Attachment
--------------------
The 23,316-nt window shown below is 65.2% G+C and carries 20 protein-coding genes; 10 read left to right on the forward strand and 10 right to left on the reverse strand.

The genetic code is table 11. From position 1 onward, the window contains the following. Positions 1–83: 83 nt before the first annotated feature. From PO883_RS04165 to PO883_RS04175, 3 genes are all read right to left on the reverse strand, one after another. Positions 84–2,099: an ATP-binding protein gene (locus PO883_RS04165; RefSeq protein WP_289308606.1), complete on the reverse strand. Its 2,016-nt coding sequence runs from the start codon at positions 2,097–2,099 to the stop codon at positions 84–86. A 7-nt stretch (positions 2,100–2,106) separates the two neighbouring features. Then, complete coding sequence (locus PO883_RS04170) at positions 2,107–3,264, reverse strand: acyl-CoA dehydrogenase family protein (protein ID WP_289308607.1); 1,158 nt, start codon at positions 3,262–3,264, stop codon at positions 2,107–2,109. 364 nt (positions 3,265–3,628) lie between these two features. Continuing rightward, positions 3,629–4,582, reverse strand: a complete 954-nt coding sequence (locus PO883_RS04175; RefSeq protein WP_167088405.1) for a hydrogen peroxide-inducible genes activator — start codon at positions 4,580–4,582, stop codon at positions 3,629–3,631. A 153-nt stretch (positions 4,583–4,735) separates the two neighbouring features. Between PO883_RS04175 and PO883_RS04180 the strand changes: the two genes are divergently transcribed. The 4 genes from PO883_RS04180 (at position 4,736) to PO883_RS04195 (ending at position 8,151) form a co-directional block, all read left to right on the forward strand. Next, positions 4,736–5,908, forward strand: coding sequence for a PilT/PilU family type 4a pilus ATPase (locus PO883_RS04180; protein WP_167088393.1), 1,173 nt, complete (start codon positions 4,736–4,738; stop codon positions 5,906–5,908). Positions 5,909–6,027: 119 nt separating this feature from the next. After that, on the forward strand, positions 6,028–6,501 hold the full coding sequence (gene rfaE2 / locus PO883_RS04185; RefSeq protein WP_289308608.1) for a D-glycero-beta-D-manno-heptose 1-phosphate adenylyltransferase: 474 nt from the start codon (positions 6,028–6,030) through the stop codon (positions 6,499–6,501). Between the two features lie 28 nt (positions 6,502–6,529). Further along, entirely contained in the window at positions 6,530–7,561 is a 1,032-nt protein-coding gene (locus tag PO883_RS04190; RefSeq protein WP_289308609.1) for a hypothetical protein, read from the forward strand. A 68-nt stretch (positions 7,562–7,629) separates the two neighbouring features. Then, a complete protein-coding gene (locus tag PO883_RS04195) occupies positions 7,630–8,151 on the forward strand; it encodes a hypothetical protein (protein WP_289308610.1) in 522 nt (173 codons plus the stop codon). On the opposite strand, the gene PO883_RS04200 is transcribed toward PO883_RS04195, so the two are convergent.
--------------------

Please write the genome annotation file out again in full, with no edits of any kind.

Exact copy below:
The 23,316-nt window shown below is 65.2% G+C and carries 20 protein-coding genes; 10 read left to right on the forward strand and 10 right to left on the reverse strand.

The genetic code is table 11. From position 1 onward, the window contains the following. Positions 1–83: 83 nt before the first annotated feature. From PO883_RS04165 to PO883_RS04175, 3 genes are all read right to left on the reverse strand, one after another. Positions 84–2,099: an ATP-binding protein gene (locus PO883_RS04165; RefSeq protein WP_289308606.1), complete on the reverse strand. Its 2,016-nt coding sequence runs from the start codon at positions 2,097–2,099 to the stop codon at positions 84–86. A 7-nt stretch (positions 2,100–2,106) separates the two neighbouring features. Then, complete coding sequence (locus PO883_RS04170) at positions 2,107–3,264, reverse strand: acyl-CoA dehydrogenase family protein (protein ID WP_289308607.1); 1,158 nt, start codon at positions 3,262–3,264, stop codon at positions 2,107–2,109. 364 nt (positions 3,265–3,628) lie between these two features. Continuing rightward, positions 3,629–4,582, reverse strand: a complete 954-nt coding sequence (locus PO883_RS04175; RefSeq protein WP_167088405.1) for a hydrogen peroxide-inducible genes activator — start codon at positions 4,580–4,582, stop codon at positions 3,629–3,631. A 153-nt stretch (positions 4,583–4,735) separates the two neighbouring features. Between PO883_RS04175 and PO883_RS04180 the strand changes: the two genes are divergently transcribed. The 4 genes from PO883_RS04180 (at position 4,736) to PO883_RS04195 (ending at position 8,151) form a co-directional block, all read left to right on the forward strand. Next, positions 4,736–5,908, forward strand: coding sequence for a PilT/PilU family type 4a pilus ATPase (locus PO883_RS04180; protein WP_167088393.1), 1,173 nt, complete (start codon positions 4,736–4,738; stop codon positions 5,906–5,908). Positions 5,909–6,027: 119 nt separating this feature from the next. After that, on the forward strand, positions 6,028–6,501 hold the full coding sequence (gene rfaE2 / locus PO883_RS04185; RefSeq protein WP_289308608.1) for a D-glycero-beta-D-manno-heptose 1-phosphate adenylyltransferase: 474 nt from the start codon (positions 6,028–6,030) through the stop codon (positions 6,499–6,501). Between the two features lie 28 nt (positions 6,502–6,529). Further along, entirely contained in the window at positions 6,530–7,561 is a 1,032-nt protein-coding gene (locus tag PO883_RS04190; RefSeq protein WP_289308609.1) for a hypothetical protein, read from the forward strand. A 68-nt stretch (positions 7,562–7,629) separates the two neighbouring features. Then, a complete protein-coding gene (locus tag PO883_RS04195) occupies positions 7,630–8,151 on the forward strand; it encodes a hypothetical protein (protein WP_289308610.1) in 522 nt (173 codons plus the stop codon). On the opposite strand, the gene PO883_RS04200 is transcribed toward PO883_RS04195, so the two are convergent.